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Making Remote Working Work For You

12 Mar 2020

Eileen Moloney

The key to successfully manage remote working is to make it work for you.

Remote working is nothing new. In fact, over the last few years employers have seen an increased demand for it from their employees, both current and potential new hires. Some employers offer a limited amount of days per week, other jobs lend themselves entirely to remote working while other jobs would be impossible to do if you’re not on site. However, the recent rapid spread of the COVID-19 has forced employers to make critical decisions about remote working that move this issue front and centre. While working from home may sound great, it does require a great deal of self-discipline. We’ve outlined some tips on how to make remote working work for you!

Get ready

Working from home still means you’re actually working. So commute not withstanding, do get ready to work at your normal time. Get dressed – you may not have to be totally suited and booted but wearing your comfiest set of PJs won’t get you into a productive mindset for work! It also means that if you are unexpectedly brought into a video call, you’re ready to go!

Structure your day

Don’t let your location dictate your schedule. Have set times for starting and finishing as you would have in the office. Know when to log off at the end of the day so that you don’t feel it’s encroaching on your normal home-life. Take time for your lunch and/or tea breaks but be disciplined about timings. Set your “to-do” list at the end of each day so you can launch into it immediately the following morning. Put tasks / reminders on your Google calendar and complete them by set times.

Set boundaries

Be very clear about setting times for team check-ins and phone calls. Just because someone is working from home doesn’t mean that they’re available for phone-calls after ordinary office times. Obviously if you’re working with a global team, you may need to make allowances for time-zones but otherwise, set availability times for phone calls and/or video conferences.

 Avoid distractions

If you’re working from home, it’s very easy to become your own distraction and procrastinate. First pick a specific working space whether it be in a spare room or at your kitchen table. Make sure it’s comfortable and an appropriate setting if you have to take a video call or Skype in for a conference.

Log out of notifications for your personal accounts, particularly if it’s social media. It’s very easy to get lost down the rabbit hole of Instagram or You-Tube so log out. If you’re using Chrome, then choose an “Incognito” browser so it doesn’t come up with previous searches that again would serve as distractions.

If there is anyone else in your home, family members / flatmates etc., do be clear about your space during work hours. You may be home but you’re not home for them! You are home to work so create clear boundaries where possible. It is quite hard if this involves small children as they don’t understand why their parents are right there but not available to play. Where possible, shut yourself away from common living areas in order to concentrate on your work.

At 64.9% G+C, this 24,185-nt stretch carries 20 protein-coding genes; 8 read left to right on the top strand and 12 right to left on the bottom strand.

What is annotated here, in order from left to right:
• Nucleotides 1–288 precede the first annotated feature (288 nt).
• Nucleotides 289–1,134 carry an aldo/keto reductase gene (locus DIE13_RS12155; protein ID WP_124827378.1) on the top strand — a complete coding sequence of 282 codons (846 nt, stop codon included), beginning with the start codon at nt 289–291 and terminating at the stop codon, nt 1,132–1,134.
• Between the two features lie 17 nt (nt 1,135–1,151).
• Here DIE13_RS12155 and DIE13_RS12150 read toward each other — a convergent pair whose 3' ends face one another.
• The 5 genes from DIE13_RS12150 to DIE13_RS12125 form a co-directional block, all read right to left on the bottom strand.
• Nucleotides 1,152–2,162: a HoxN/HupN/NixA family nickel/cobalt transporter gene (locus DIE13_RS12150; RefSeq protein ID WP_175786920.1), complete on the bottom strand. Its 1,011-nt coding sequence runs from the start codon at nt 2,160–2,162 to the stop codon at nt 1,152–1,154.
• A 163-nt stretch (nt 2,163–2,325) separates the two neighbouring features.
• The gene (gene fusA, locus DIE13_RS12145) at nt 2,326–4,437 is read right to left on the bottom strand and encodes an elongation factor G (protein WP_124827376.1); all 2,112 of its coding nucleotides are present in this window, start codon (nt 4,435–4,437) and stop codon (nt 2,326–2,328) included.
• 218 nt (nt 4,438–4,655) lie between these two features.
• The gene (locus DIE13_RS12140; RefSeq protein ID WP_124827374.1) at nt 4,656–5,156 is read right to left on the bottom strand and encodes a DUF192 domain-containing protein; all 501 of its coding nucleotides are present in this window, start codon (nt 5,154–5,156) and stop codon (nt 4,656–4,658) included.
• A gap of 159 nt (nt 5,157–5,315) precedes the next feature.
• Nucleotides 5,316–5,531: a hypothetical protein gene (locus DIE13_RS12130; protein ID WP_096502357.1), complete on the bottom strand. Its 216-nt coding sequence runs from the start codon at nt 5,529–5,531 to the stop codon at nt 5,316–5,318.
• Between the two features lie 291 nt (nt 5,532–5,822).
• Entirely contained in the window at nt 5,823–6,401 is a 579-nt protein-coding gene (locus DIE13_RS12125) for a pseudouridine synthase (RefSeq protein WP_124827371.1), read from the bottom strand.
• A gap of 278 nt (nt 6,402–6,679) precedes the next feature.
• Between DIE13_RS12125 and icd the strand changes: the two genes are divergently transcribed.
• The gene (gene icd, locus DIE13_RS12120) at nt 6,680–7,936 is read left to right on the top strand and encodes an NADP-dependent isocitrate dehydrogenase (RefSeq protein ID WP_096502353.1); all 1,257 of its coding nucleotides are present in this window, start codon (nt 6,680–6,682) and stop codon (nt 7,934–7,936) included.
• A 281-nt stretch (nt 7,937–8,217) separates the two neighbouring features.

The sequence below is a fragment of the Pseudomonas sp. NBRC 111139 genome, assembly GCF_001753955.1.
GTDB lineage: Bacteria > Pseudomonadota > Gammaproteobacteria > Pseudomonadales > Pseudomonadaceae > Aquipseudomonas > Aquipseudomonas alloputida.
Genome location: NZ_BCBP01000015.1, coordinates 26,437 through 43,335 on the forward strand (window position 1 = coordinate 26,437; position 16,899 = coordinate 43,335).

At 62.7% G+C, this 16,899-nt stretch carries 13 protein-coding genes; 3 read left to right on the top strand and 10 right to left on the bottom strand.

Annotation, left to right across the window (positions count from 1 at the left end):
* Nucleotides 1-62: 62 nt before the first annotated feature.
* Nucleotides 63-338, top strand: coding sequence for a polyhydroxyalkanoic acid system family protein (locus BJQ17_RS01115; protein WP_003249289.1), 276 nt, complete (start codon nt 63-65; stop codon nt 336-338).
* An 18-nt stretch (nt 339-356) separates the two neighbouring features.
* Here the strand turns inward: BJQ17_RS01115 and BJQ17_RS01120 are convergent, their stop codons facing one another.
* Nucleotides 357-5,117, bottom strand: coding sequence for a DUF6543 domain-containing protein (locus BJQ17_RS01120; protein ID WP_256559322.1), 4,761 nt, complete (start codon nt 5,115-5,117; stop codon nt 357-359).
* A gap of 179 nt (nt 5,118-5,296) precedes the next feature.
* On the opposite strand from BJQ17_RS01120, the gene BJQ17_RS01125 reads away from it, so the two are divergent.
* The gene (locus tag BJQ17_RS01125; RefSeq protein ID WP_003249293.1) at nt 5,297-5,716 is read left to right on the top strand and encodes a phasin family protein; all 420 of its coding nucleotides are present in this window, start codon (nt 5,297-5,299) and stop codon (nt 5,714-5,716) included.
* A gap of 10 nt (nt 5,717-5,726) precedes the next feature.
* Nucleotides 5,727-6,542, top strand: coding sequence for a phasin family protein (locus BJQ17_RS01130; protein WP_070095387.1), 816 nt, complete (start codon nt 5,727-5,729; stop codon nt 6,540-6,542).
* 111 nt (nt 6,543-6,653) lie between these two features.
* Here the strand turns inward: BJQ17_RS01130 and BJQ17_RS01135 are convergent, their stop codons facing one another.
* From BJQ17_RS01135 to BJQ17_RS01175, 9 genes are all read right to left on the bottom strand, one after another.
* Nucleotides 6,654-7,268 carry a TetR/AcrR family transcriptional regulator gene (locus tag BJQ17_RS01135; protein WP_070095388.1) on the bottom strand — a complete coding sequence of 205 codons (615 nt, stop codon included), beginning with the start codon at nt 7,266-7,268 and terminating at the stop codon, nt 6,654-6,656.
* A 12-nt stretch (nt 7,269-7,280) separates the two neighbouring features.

Technology is your friend

There is a vast array of apps and tools purely designed to help minimise distance so there is no excuse for not being contactable or being able to collaborate with colleagues. From Slack that manages team communication, Zoom that does video calls for groups and one-to-ones, Google Drive that allows for document creation, cloud storage, file sharing and collaboration to Chrome Remote Desktop which allows users to access their computer securely from any device and screenshare with colleagues, there is an app for nearly everything involved with remote working these days. 

Check your wifi, nearly every home now has access to fast broadband but in some rural areas, it’s still almost like living in a blackhole when it comes to technology. Do

You may have a laptop from work and access to all your files. If not, then obviously safety and GDPR regulations have to be considered and you may have limited access to information. Organisations who allow for remote working would have facilities in place. Others that don’t have remote working as a general option but are then forced by circumstances (eg weather related, public transport strikes, natural disasters etc) to offer remote working in order to keep the business going, then there may be limited resources such as laptops or remote access to systems available. In this case, there will be a list of people who have access to those systems and may be able to get you the information you need in order to complete your task. Ensure you have your contact list of numbers / email addresses up to date. Getting the right stack of support tools to fit both your own and the business’ requirements is vital so talk to your internal IT team and reporting line about what will work best and what is available for everyone.

Making it work for you

Remote working allows flexibility in your work habits. It can also increase your own productivity dramatically as you may find that you can get your tasks / projects done faster without stopping to take numerous phone calls or chat with your colleagues. Take the time to get tasks done that were constantly loitering at the bottom of your to-do list because they weren’t a priority. The key to successfully manage remote working is to make it work for you. Some people embrace the experience and others prefer the enforced discipline of working in an office environment. The trick is to find a balance that works for you.